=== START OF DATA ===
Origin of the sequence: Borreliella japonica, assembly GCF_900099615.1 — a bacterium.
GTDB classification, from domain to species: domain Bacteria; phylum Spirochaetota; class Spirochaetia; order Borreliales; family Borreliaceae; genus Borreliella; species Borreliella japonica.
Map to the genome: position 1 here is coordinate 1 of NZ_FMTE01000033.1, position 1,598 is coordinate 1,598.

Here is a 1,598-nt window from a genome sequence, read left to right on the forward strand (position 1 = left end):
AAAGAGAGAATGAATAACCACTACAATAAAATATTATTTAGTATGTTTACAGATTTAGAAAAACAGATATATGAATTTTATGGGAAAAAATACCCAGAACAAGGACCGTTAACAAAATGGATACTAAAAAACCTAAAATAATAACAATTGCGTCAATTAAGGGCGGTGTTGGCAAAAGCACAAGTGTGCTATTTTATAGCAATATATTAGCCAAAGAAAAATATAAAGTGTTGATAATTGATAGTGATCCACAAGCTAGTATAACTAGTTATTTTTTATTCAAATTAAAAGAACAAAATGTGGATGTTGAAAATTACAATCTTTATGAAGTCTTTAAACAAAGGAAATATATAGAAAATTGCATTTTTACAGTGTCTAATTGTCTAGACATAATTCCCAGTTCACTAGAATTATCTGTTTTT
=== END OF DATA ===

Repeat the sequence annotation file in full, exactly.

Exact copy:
Origin of the sequence: Borreliella japonica, assembly GCF_900099615.1 — a bacterium.
GTDB classification, from domain to species: domain Bacteria; phylum Spirochaetota; class Spirochaetia; order Borreliales; family Borreliaceae; genus Borreliella; species Borreliella japonica.
Map to the genome: position 1 here is coordinate 1 of NZ_FMTE01000033.1, position 1,598 is coordinate 1,598.

Here is a 1,598-nt window from a genome sequence, read left to right on the forward strand (position 1 = left end):
AAAGAGAGAATGAATAACCACTACAATAAAATATTATTTAGTATGTTTACAGATTTAGAAAAACAGATATATGAATTTTATGGGAAAAAATACCCAGAACAAGGACCGTTAACAAAATGGATACTAAAAAACCTAAAATAATAACAATTGCGTCAATTAAGGGCGGTGTTGGCAAAAGCACAAGTGTGCTATTTTATAGCAATATATTAGCCAAAGAAAAATATAAAGTGTTGATAATTGATAGTGATCCACAAGCTAGTATAACTAGTTATTTTTTATTCAAATTAAAAGAACAAAATGTGGATGTTGAAAATTACAATCTTTATGAAGTCTTTAAACAAAGGAAATATATAGAAAATTGCATTTTTACAGTGTCTAATTGTCTAGACATAATTCCCAGTTCACTAGAATTATCTGTTTTT